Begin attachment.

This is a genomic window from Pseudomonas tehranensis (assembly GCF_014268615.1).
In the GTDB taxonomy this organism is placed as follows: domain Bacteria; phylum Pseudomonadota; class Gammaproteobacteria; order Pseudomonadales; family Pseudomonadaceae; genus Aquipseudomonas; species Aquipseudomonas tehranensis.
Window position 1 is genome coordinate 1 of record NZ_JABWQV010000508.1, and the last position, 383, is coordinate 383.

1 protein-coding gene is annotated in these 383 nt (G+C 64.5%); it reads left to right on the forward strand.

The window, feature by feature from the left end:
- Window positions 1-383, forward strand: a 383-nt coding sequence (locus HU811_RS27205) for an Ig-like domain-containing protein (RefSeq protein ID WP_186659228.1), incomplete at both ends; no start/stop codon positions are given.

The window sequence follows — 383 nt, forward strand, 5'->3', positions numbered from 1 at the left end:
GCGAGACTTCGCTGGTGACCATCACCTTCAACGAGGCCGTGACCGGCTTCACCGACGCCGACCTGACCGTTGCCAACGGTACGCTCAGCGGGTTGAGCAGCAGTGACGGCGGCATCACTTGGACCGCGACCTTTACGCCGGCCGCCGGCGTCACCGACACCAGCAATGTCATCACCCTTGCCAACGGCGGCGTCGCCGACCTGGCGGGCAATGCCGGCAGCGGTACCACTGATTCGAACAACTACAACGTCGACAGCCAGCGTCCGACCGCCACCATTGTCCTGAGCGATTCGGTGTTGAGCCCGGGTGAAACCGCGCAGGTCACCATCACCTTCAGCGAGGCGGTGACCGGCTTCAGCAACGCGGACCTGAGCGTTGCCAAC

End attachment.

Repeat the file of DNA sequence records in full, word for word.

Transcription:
This is a genomic window from Pseudomonas tehranensis (assembly GCF_014268615.1).
In the GTDB taxonomy this organism is placed as follows: domain Bacteria; phylum Pseudomonadota; class Gammaproteobacteria; order Pseudomonadales; family Pseudomonadaceae; genus Aquipseudomonas; species Aquipseudomonas tehranensis.
Window position 1 is genome coordinate 1 of record NZ_JABWQV010000508.1, and the last position, 383, is coordinate 383.

1 protein-coding gene is annotated in these 383 nt (G+C 64.5%); it reads left to right on the forward strand.

The window, feature by feature from the left end:
- Window positions 1-383, forward strand: a 383-nt coding sequence (locus HU811_RS27205) for an Ig-like domain-containing protein (RefSeq protein ID WP_186659228.1), incomplete at both ends; no start/stop codon positions are given.

The window sequence follows — 383 nt, forward strand, 5'->3', positions numbered from 1 at the left end:
GCGAGACTTCGCTGGTGACCATCACCTTCAACGAGGCCGTGACCGGCTTCACCGACGCCGACCTGACCGTTGCCAACGGTACGCTCAGCGGGTTGAGCAGCAGTGACGGCGGCATCACTTGGACCGCGACCTTTACGCCGGCCGCCGGCGTCACCGACACCAGCAATGTCATCACCCTTGCCAACGGCGGCGTCGCCGACCTGGCGGGCAATGCCGGCAGCGGTACCACTGATTCGAACAACTACAACGTCGACAGCCAGCGTCCGACCGCCACCATTGTCCTGAGCGATTCGGTGTTGAGCCCGGGTGAAACCGCGCAGGTCACCATCACCTTCAGCGAGGCGGTGACCGGCTTCAGCAACGCGGACCTGAGCGTTGCCAAC